Before heading into the third thesis we need to discuss an aspect briefly touched on above, namely how beliefs can be altered. According to Rorty there are three ways in which this can be done, each of them will put strains on earlier beliefs and how we deal with them will decide how the new belief will look like.
The first way is perception, we see something that introduces a new belief into the system, e.g. someone could see how things happen at a modern factory farm and see that his beliefs about how his food ends up at his plate does not match up with reality. This person could deal with this in a number of ways, he could simply abandon his old belief and explore the new one saying I was wrong, I’m going to become a vegetarian (or vegan), and indeed this is the response that many people have in this situation. Another way is for this person to create a number of new beliefs to “cage in” the unpleasant intruder so to speak. He could say that I was at a bad farm, the majority of farms don’t treat animals this way or he could say that he will only buy “organic”, “humane” or “grassfed” meat from now on so that the animals are treated well until the point they are slaughtered.
The second way a change can occur is by inference; something makes us realize that the beliefs we currently hold makes us obligated to hold mandates that we hold certain others, which may clash with our current ones. A good example of a way this would work is that I got information about how systemic pesticides cause a condition in bees known as Colony Collapse Disorder (CCD) where they just leave the hive and go die somewhere. Before that I hadn’t paid much attention to the organic/inorganic discussion, but now realize that my position as a vegan means that as far as it is possible for me I should buy organic produce.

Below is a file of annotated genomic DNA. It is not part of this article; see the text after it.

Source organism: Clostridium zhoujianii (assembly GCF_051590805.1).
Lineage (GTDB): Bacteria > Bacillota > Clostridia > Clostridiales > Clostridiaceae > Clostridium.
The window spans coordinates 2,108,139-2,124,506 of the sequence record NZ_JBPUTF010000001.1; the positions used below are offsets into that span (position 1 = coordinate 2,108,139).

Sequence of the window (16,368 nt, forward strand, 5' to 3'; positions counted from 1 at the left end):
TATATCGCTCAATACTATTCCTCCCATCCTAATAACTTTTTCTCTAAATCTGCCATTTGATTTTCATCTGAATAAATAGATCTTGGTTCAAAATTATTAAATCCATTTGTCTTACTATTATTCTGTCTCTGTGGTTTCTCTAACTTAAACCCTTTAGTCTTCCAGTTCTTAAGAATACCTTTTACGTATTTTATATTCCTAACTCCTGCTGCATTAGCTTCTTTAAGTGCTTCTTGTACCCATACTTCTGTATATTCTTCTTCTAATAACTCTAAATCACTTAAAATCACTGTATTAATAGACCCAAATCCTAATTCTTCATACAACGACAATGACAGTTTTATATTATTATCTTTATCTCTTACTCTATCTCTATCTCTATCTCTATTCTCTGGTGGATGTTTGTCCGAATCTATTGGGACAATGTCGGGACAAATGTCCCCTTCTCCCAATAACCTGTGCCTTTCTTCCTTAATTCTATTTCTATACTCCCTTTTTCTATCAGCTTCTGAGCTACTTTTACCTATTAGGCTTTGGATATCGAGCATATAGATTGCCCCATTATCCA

An example that goes in the other direction, where you instead drop an old belief, could be that one very religious person sees someone on a television-show making a case that Christianity demands a certain well-known attitude against gay people, or how the vatican acted against priests that have molested children. It’s possible this person could say, if that is what my religion amounts to, I cannot support it and he drops his religious beliefs (I am not saying this is the correct conclusion or interpretation, but merely one possible outcome).
While indeed excellent in their own right, the language-games that introduce these kinds of changes are quite fragmented and one-sided in their function. It’s really a realism “god’s eye” perspective that treat truth and language as one perfect entity, where while we may indeed learn more by putting the pieces of the language-games together in new ways, we can never create new ones, the space of language and truth can never become more than we have. This is where the third thesis (and third way of meaning change) comes in – metaphor.